The thought of putting your spouse into a nursing home is an unpleasant thought which is only magnified by the reality of how much it costs. Local nursing home costs generally range from $8,000 to $10,000, depending on the level of care and medications you need. Those kinds of numbers are petrifying to most couples, even with the knowledge that Medicaid will eventually pay for those nursing home costs. Many people believe that they need to deplete all or most of their savings in order to qualify for benefits which obviously would be a negative result for the healthy “community spouse” who needs to be able to support the remainder of their life. Unfortunately, the “system” does not do the best job in educating and advising the married couple what will or can happen when one of them is about to enter a nursing home. If you are armed with the proper knowledge and engage in some relatively easy planning, the process can not only be much less frightening but also not nearly as financially devastating as it needs to be.
Medicaid is a federal program administered by the states that provides medical benefits to those with limited assets. If the nursing home patient spouse’s income and resources fall below established minimums the patient spouse will qualify for Medicaid and all nursing home expenses will be paid by the government. The rules for married couples include certain “spousal impoverishment” provisions which in theory are designed to keep the community spouse at the same standard of living that he or she enjoyed prior to admitting their loved one into a nursing home.
Generally, the process proceeds as follows: When the patient spouse is admitted to the nursing home the couple will be given a packet of Medicaid information which includes a one page Resource Assessment form. This form needs to be filled out showing the value of all assets owned by the couple either individually or jointly with values as of the date of admittance. The Department of Public Welfare then uses these amounts to determine what assets are protected for the community spouse and what assets need to be spent down in order for the patient to qualify for Medicaid. First, any excluded assets are removed from the calculation and will forever remain assets of the community spouse (as long as the assets, such as the personal residence, are re-titled to the community spouse’s name only). Excluded assets include the personal residence of the couple with a value up to $500,000, one automobile, the tangible personal property owned by both spouses, any qualified accounts (401k or IRA) owned by the community spouse, a patient spouse whole life insurance policy up to $1,500 cash value, term life insurance on either spouse, and pre-paid funeral accounts for both spouses. Once all of these assets are subtracted from the Resource Assessment, the remaining individual and joint owned assets are added up and divided by two. Half of those assets are considered the protected share of the community spouse up to a maximum amount of approximately $110,000. The other half is earmarked for the patient spouse and based upon the patient spouse’s income either $8,000 or $2,400, is exempted and the remaining balance must be “spent down” in order for the patient spouse to receive Medicaid benefits.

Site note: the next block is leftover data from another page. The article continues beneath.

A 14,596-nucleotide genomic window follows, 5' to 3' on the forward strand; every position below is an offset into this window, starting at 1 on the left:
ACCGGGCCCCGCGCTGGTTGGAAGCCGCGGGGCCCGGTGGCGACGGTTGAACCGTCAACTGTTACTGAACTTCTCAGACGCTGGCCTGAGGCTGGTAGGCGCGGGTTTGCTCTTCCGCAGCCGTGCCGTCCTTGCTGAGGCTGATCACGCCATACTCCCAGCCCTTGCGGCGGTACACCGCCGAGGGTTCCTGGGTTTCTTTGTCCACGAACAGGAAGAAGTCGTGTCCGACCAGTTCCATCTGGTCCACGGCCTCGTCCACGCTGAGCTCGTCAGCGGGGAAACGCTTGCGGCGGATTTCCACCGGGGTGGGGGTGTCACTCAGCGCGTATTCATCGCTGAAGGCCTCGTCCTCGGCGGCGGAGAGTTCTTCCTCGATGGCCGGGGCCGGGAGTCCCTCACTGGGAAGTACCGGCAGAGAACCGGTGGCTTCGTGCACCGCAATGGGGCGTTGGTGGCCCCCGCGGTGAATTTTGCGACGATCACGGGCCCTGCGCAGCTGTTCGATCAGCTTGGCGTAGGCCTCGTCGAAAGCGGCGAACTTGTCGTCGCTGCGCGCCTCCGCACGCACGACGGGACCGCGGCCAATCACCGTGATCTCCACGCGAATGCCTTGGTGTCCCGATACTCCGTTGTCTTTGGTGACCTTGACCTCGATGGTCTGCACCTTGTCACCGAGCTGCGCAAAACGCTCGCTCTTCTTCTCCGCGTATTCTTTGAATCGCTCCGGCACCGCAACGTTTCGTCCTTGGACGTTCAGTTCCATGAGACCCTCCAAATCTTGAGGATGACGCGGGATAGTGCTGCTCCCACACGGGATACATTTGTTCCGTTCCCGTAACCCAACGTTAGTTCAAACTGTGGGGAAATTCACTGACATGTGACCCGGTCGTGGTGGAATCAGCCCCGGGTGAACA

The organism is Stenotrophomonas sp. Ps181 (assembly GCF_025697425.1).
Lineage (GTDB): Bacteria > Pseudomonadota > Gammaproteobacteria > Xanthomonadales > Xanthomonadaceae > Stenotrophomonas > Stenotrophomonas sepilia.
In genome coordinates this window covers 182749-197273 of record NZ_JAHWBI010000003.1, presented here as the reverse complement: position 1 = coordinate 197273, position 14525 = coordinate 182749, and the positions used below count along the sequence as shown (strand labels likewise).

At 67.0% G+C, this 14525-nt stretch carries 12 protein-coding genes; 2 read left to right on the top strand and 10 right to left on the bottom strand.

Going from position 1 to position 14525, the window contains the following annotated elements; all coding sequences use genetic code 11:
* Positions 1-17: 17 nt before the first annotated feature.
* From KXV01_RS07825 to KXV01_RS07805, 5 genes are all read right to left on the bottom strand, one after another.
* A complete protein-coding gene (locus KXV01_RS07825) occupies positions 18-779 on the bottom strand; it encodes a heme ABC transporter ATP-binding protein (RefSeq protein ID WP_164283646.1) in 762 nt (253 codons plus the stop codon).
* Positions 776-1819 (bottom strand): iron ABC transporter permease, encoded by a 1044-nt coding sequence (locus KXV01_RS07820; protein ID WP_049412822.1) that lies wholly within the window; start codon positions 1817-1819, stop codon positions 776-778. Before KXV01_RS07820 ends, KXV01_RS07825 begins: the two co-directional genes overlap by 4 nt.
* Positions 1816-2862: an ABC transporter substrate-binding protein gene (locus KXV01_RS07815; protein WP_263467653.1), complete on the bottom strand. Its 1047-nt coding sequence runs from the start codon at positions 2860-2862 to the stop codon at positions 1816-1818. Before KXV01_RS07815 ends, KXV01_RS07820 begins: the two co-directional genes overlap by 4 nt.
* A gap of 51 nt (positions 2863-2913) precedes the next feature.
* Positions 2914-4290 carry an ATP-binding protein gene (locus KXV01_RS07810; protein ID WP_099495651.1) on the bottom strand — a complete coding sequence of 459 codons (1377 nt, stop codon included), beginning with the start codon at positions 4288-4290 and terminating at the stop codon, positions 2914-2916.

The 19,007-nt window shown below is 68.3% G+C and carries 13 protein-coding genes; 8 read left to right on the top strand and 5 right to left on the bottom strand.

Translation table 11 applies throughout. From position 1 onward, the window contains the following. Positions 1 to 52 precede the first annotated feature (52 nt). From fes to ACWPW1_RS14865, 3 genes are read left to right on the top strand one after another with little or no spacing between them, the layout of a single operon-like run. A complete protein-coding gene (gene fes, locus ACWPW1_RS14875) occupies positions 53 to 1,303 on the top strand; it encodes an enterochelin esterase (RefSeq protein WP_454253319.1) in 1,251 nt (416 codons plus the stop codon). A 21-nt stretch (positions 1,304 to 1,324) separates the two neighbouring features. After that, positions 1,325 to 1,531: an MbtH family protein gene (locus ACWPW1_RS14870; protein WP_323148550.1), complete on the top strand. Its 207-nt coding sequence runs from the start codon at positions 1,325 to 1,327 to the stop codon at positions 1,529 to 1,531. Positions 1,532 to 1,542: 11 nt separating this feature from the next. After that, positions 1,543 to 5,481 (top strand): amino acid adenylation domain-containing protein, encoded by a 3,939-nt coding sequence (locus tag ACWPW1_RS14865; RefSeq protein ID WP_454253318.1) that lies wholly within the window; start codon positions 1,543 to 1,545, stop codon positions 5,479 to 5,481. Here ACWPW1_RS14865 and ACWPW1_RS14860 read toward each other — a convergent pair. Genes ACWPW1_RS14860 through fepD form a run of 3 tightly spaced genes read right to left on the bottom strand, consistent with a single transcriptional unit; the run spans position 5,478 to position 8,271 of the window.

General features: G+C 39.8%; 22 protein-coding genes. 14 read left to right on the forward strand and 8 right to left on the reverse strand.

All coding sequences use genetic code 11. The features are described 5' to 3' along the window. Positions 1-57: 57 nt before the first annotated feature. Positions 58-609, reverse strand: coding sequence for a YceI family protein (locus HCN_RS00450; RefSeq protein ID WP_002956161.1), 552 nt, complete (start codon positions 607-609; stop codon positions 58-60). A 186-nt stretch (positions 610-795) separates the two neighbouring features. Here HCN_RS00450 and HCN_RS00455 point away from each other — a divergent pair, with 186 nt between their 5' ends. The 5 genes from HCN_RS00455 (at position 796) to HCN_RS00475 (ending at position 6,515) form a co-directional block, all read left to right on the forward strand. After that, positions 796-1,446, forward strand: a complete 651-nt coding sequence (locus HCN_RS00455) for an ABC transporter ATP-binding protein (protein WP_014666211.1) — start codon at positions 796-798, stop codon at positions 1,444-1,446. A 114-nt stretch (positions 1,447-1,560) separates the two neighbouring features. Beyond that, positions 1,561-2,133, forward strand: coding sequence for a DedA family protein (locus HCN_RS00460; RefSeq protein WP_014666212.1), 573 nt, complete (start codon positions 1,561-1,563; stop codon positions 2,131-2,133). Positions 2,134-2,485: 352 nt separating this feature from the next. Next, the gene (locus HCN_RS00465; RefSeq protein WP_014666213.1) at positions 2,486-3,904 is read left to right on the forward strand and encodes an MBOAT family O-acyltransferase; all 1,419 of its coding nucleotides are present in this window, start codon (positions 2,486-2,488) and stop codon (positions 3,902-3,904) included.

As you can imagine, some couples are not financial ruined by this process especially if the community spouse has sizeable qualified accounts. But even better news is that with proper timing the “spend down” assets can be quickly spent on items which will benefit both the patient spouse as well as the community spouse in order to make the community spouse’s life more comfortable. For example, these monies can be spent on pre-paid funerals for both husband and wife, a new car for the community spouse which has a warranty, major repairs and improvements to the personal residence to not only help the community spouse save money in the future but to add value to the home for when it may be sold or inherited, paying off debts of either spouse such as a mortgage, car loan or credit cards, taking a vacation, and just about anything which benefits either spouse and is not a gift to a third party. In some cases, if timed properly the patient’s “spend down” assets are spent almost entirely on the community spouse while paying very little to the nursing home as a private pay patient.
It is important to at least consult an attorney as early as possible in the process so that your individual assets can be analyzed and a simple plan can be developed in order to best protect the community spouse. In some situations having representation throughout the entire approval process is essential, such as when the couple owns a vacation home which they want to remain in the family or if the community spouse’s income is extremely low and you are worried that you won’t be able to make ends meet once the patient spouse passes away and Social Security and pension income stops.
Nursing home administrators or even DPW do not always or cannot inform you of all of your rights and options in these situations, therefore many couples make incorrect and irreversible financial moves which ultimately reduce the amount of money the community spouse was entitled to keep. In conclusion, if you believe that you or your spouse may face a nursing home in the future or you are already in that situation consult an attorney who is experienced in Medicaid representation. He can help you do everything possible to protect the maximum amount of assets for the community spouse.
Please consult the Office of Kozloff Stoudt to discuss this matter or any other matter regarding your Estate Planning needs. You can visit us at www.kozloffstoudt.com.